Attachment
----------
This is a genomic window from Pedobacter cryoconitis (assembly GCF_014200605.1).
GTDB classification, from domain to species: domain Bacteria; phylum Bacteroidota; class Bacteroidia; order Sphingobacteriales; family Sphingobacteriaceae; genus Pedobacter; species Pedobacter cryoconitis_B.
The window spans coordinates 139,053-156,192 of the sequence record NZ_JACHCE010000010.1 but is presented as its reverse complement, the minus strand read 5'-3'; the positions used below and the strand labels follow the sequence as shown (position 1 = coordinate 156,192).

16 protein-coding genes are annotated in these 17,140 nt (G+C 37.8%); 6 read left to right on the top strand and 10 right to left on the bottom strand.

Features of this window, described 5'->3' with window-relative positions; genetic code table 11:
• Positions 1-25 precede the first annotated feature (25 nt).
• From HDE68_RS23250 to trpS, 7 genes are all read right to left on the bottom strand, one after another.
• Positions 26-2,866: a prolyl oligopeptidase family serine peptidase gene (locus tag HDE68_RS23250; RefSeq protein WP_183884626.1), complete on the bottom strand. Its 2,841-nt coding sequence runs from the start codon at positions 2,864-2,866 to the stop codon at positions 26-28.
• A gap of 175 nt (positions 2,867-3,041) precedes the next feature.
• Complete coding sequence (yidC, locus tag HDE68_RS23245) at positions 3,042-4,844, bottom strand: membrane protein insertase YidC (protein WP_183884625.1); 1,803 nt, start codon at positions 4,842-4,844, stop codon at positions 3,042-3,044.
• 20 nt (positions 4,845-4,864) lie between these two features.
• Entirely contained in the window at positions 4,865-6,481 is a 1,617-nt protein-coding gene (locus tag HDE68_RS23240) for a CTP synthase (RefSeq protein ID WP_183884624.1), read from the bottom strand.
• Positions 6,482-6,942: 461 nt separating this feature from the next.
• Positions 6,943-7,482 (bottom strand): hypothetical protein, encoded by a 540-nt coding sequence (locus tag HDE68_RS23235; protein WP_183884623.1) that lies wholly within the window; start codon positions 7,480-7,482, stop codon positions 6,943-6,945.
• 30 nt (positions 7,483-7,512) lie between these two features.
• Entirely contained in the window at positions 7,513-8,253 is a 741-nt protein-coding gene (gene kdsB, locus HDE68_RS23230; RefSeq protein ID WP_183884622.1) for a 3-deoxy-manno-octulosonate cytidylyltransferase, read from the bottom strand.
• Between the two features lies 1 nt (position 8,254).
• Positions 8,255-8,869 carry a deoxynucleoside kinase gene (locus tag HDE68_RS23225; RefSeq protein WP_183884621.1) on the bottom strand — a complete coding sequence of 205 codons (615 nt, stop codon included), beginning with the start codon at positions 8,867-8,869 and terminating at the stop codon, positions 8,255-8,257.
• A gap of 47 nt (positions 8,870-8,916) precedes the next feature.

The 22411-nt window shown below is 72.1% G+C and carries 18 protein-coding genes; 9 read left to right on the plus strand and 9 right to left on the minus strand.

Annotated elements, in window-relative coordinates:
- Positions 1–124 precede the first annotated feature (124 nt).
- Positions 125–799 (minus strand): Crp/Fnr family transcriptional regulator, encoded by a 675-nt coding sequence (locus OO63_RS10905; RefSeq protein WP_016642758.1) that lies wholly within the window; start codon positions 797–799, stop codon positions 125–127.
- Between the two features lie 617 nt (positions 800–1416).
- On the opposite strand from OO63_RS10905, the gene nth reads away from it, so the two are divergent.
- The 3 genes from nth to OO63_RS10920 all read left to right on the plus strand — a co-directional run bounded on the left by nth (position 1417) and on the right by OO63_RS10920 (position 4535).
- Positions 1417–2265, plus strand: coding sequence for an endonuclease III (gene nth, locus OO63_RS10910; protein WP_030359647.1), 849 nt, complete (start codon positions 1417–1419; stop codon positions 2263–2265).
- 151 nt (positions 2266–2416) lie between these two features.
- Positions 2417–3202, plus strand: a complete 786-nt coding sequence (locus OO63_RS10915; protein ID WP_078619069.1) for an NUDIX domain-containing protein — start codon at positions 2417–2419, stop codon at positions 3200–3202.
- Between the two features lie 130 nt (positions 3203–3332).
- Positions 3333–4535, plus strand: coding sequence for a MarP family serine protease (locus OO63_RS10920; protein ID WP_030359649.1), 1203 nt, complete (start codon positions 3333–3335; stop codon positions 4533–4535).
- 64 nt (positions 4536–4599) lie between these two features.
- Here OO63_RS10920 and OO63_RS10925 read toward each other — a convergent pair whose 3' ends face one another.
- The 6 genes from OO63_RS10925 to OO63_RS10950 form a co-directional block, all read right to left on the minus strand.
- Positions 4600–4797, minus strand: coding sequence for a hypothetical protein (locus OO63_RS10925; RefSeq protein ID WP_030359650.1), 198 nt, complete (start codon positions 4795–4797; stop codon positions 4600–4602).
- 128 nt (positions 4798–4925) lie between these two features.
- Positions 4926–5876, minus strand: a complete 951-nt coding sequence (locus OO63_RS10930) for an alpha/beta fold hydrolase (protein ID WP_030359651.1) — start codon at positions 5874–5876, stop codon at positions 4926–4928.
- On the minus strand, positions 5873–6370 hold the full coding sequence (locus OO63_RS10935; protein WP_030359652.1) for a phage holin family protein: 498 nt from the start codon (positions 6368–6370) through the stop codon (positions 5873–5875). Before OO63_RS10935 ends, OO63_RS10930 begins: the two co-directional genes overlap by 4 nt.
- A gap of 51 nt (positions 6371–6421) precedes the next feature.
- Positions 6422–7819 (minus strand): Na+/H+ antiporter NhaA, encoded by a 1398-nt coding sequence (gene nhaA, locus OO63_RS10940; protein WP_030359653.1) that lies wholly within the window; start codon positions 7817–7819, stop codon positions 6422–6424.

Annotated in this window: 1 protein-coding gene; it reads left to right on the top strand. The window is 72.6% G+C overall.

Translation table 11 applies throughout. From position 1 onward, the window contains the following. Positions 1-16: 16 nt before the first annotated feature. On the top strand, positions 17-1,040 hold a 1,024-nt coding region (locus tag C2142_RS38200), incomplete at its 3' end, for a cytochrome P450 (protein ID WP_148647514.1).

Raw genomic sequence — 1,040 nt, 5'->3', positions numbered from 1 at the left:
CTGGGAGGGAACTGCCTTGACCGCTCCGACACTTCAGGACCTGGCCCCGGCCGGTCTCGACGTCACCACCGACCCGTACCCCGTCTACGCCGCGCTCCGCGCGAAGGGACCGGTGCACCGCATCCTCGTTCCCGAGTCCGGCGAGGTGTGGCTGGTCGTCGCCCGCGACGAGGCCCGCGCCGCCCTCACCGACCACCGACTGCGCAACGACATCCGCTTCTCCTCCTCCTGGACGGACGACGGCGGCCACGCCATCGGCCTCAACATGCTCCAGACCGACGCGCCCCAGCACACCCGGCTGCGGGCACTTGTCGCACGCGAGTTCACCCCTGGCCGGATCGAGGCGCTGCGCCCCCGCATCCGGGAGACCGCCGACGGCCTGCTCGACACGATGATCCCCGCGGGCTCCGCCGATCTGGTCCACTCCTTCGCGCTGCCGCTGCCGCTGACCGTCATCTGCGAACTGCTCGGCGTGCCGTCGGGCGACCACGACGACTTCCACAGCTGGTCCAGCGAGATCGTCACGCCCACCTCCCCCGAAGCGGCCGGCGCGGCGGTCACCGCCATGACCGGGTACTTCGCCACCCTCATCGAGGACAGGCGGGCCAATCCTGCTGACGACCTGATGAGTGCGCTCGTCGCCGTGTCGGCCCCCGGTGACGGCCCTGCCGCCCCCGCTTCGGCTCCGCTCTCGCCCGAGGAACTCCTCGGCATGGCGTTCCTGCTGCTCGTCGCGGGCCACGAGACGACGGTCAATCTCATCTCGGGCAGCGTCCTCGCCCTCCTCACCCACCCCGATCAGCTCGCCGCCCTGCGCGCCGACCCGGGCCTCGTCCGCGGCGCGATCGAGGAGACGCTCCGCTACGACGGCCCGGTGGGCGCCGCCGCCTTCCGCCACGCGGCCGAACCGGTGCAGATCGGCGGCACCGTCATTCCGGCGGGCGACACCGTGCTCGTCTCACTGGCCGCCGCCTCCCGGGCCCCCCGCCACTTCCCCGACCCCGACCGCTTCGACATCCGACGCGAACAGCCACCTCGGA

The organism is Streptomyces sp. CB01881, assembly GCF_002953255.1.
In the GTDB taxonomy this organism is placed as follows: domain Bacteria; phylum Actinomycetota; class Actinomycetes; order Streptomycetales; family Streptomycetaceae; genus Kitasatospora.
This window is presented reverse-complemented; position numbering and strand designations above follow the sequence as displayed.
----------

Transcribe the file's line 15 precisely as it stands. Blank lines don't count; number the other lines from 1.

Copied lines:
• 30 nt (positions 7,483-7,512) lie between these two features.